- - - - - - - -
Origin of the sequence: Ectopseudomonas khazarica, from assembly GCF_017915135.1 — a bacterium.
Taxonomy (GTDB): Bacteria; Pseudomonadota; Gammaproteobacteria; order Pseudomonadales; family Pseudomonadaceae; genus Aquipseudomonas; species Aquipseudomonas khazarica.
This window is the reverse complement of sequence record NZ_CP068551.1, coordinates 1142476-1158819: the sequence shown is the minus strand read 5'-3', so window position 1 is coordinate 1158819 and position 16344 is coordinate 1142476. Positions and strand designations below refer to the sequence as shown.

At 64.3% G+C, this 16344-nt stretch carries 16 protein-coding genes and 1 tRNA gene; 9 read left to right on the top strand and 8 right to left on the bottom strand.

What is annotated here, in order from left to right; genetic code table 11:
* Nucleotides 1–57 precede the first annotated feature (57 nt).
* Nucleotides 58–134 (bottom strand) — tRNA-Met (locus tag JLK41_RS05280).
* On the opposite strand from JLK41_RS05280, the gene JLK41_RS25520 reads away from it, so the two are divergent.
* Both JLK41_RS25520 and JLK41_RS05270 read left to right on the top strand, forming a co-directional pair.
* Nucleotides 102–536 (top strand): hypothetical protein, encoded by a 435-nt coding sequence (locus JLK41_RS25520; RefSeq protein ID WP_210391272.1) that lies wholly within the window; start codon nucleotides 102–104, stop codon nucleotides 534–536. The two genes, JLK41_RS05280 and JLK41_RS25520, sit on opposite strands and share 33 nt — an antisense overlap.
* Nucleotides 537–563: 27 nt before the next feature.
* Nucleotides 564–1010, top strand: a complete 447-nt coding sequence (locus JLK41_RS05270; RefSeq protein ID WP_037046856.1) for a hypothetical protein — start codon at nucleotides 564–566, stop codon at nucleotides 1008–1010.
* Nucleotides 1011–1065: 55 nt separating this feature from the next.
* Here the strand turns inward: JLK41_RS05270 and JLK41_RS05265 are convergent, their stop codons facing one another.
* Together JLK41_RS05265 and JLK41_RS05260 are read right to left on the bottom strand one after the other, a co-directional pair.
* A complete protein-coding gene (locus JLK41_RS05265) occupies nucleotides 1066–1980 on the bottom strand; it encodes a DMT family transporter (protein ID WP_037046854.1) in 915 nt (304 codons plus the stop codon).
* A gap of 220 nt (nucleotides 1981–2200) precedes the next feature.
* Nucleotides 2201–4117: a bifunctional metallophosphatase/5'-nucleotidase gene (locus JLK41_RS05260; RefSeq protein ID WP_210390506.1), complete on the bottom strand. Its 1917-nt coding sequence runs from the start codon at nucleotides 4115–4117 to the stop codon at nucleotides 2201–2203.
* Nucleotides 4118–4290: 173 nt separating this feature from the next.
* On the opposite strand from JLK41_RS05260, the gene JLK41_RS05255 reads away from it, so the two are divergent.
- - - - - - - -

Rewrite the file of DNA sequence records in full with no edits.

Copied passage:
Origin of the sequence: Ectopseudomonas khazarica, from assembly GCF_017915135.1 — a bacterium.
Taxonomy (GTDB): Bacteria; Pseudomonadota; Gammaproteobacteria; order Pseudomonadales; family Pseudomonadaceae; genus Aquipseudomonas; species Aquipseudomonas khazarica.
This window is the reverse complement of sequence record NZ_CP068551.1, coordinates 1142476-1158819: the sequence shown is the minus strand read 5'-3', so window position 1 is coordinate 1158819 and position 16344 is coordinate 1142476. Positions and strand designations below refer to the sequence as shown.

At 64.3% G+C, this 16344-nt stretch carries 16 protein-coding genes and 1 tRNA gene; 9 read left to right on the top strand and 8 right to left on the bottom strand.

What is annotated here, in order from left to right; genetic code table 11:
* Nucleotides 1–57 precede the first annotated feature (57 nt).
* Nucleotides 58–134 (bottom strand) — tRNA-Met (locus tag JLK41_RS05280).
* On the opposite strand from JLK41_RS05280, the gene JLK41_RS25520 reads away from it, so the two are divergent.
* Both JLK41_RS25520 and JLK41_RS05270 read left to right on the top strand, forming a co-directional pair.
* Nucleotides 102–536 (top strand): hypothetical protein, encoded by a 435-nt coding sequence (locus JLK41_RS25520; RefSeq protein ID WP_210391272.1) that lies wholly within the window; start codon nucleotides 102–104, stop codon nucleotides 534–536. The two genes, JLK41_RS05280 and JLK41_RS25520, sit on opposite strands and share 33 nt — an antisense overlap.
* Nucleotides 537–563: 27 nt before the next feature.
* Nucleotides 564–1010, top strand: a complete 447-nt coding sequence (locus JLK41_RS05270; RefSeq protein ID WP_037046856.1) for a hypothetical protein — start codon at nucleotides 564–566, stop codon at nucleotides 1008–1010.
* Nucleotides 1011–1065: 55 nt separating this feature from the next.
* Here the strand turns inward: JLK41_RS05270 and JLK41_RS05265 are convergent, their stop codons facing one another.
* Together JLK41_RS05265 and JLK41_RS05260 are read right to left on the bottom strand one after the other, a co-directional pair.
* A complete protein-coding gene (locus JLK41_RS05265) occupies nucleotides 1066–1980 on the bottom strand; it encodes a DMT family transporter (protein ID WP_037046854.1) in 915 nt (304 codons plus the stop codon).
* A gap of 220 nt (nucleotides 1981–2200) precedes the next feature.
* Nucleotides 2201–4117: a bifunctional metallophosphatase/5'-nucleotidase gene (locus JLK41_RS05260; RefSeq protein ID WP_210390506.1), complete on the bottom strand. Its 1917-nt coding sequence runs from the start codon at nucleotides 4115–4117 to the stop codon at nucleotides 2201–2203.
* Nucleotides 4118–4290: 173 nt separating this feature from the next.
* On the opposite strand from JLK41_RS05260, the gene JLK41_RS05255 reads away from it, so the two are divergent.